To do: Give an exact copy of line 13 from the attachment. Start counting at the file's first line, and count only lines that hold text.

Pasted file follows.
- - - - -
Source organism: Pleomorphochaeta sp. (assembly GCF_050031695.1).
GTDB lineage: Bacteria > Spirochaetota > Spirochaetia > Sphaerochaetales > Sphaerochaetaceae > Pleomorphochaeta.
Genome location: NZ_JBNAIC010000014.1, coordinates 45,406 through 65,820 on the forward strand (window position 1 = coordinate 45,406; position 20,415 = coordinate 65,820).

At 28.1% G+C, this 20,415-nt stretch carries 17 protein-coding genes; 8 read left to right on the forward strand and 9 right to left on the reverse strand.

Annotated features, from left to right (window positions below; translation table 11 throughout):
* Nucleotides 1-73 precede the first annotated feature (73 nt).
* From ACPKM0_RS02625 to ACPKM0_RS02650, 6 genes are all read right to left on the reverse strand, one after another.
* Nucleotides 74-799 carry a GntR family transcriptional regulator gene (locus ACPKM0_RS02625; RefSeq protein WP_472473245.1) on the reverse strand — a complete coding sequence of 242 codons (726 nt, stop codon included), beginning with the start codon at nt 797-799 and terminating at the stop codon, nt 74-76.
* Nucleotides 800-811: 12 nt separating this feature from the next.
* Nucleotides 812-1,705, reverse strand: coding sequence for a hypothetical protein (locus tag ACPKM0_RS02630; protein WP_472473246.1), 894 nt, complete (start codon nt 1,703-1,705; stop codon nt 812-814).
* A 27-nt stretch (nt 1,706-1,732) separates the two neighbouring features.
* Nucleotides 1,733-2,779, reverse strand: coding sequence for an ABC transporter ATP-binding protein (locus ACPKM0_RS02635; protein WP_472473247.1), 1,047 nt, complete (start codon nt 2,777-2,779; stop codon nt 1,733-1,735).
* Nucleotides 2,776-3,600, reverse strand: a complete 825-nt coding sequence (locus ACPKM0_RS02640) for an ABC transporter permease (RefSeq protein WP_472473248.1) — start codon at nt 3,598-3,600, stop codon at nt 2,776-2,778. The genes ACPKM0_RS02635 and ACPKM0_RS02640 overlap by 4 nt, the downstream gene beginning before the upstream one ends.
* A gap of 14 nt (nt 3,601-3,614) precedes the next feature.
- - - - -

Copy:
* Nucleotides 2,776-3,600, reverse strand: a complete 825-nt coding sequence (locus ACPKM0_RS02640) for an ABC transporter permease (RefSeq protein WP_472473248.1) — start codon at nt 3,598-3,600, stop codon at nt 2,776-2,778. The genes ACPKM0_RS02635 and ACPKM0_RS02640 overlap by 4 nt, the downstream gene beginning before the upstream one ends.